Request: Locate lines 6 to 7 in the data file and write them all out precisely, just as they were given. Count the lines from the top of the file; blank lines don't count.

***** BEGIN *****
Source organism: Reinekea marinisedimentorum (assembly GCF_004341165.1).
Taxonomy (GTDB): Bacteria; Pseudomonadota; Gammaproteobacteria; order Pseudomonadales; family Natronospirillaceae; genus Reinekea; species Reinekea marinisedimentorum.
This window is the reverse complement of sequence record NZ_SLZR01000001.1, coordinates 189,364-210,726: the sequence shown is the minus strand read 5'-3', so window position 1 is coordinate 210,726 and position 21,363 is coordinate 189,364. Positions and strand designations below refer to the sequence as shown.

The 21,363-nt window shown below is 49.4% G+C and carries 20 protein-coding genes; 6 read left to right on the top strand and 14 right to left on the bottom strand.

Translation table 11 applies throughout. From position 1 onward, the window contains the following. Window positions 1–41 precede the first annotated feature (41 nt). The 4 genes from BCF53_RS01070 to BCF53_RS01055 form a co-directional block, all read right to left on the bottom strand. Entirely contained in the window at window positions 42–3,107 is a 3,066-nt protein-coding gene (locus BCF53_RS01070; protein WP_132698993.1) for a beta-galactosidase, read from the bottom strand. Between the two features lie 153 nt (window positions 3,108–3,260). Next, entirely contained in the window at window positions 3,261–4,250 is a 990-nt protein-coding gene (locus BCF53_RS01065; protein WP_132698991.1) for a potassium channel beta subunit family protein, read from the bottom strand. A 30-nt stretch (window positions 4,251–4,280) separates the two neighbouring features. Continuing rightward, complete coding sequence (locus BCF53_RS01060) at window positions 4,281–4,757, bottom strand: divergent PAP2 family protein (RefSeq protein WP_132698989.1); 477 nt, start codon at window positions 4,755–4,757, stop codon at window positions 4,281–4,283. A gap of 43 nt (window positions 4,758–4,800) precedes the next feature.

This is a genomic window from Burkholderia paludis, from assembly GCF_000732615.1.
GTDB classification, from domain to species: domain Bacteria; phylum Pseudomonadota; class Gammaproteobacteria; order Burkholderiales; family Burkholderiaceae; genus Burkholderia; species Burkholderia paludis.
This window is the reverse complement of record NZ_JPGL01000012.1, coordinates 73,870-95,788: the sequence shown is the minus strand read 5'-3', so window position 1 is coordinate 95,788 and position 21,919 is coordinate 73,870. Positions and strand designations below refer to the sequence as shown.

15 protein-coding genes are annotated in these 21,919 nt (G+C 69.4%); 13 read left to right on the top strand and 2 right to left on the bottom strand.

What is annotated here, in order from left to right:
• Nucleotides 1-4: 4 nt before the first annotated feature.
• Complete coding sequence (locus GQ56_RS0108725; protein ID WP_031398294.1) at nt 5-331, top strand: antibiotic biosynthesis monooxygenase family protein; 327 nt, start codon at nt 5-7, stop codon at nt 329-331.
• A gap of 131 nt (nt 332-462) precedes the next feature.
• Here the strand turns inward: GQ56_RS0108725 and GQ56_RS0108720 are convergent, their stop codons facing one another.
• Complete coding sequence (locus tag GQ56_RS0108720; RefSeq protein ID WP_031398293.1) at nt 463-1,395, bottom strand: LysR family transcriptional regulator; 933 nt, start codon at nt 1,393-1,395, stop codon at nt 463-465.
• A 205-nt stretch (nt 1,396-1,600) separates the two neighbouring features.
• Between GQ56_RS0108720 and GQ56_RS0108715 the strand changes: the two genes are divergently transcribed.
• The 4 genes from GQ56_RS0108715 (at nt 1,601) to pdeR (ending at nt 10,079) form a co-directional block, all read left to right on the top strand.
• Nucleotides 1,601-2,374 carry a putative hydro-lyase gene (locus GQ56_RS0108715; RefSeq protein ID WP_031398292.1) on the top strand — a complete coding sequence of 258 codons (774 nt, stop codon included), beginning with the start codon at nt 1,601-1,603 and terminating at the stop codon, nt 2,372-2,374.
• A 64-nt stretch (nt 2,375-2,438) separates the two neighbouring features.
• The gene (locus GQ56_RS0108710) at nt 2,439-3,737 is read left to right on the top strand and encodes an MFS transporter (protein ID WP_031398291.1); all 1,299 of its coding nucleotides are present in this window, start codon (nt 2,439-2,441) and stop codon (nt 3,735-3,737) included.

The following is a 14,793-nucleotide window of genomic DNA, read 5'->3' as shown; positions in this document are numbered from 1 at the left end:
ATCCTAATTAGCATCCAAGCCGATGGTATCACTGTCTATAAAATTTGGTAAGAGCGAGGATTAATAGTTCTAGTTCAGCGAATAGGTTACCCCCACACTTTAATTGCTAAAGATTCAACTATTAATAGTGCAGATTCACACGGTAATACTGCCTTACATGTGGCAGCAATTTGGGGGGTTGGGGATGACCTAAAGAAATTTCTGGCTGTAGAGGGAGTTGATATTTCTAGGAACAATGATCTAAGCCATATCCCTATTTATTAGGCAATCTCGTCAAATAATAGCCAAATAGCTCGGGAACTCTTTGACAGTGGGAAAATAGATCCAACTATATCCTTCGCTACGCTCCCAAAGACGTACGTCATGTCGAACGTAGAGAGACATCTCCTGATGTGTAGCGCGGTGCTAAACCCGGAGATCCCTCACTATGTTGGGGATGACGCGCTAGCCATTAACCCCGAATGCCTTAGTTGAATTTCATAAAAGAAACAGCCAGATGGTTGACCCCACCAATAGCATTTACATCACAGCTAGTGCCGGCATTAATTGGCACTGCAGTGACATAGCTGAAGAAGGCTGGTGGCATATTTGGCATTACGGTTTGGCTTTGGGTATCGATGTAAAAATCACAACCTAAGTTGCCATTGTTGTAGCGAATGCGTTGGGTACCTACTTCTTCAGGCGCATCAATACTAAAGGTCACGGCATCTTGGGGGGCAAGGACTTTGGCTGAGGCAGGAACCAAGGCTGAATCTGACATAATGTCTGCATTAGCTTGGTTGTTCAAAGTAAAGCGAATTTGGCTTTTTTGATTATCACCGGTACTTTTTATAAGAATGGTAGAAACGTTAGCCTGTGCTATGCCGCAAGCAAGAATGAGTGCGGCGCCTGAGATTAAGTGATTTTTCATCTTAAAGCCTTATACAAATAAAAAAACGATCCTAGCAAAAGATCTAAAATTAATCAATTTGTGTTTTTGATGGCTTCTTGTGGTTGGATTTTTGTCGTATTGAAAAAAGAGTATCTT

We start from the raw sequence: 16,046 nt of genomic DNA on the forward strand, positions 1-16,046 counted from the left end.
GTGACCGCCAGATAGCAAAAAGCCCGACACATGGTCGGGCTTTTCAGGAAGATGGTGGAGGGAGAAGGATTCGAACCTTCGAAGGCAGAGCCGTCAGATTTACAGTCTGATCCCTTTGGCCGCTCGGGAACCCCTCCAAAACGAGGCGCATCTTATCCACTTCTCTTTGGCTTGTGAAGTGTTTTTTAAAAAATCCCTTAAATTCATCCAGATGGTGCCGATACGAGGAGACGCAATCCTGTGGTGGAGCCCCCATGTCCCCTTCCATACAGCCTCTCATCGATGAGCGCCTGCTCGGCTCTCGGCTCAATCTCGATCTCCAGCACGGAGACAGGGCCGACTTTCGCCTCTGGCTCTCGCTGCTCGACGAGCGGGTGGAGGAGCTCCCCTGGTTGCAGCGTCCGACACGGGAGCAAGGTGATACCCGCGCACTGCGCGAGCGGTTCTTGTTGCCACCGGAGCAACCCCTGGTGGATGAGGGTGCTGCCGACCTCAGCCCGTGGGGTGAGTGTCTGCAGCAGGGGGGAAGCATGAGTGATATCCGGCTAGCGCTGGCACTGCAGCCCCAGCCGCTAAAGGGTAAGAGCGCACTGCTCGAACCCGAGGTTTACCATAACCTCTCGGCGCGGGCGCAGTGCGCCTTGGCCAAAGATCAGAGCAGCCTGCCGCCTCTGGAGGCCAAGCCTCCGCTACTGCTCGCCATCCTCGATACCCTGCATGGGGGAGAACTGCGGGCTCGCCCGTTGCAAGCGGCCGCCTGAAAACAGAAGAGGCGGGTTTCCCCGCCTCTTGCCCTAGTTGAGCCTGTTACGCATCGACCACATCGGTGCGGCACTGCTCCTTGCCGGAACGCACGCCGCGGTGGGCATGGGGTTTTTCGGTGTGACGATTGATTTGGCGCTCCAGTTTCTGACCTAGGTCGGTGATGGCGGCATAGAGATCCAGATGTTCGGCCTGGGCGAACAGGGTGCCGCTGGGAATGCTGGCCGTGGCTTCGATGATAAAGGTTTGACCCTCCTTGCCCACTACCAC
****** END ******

This is a genomic window from Burkholderia paludis, from assembly GCF_000732615.1.
GTDB classification, from domain to species: domain Bacteria; phylum Pseudomonadota; class Gammaproteobacteria; order Burkholderiales; family Burkholderiaceae; genus Burkholderia; species Burkholderia paludis.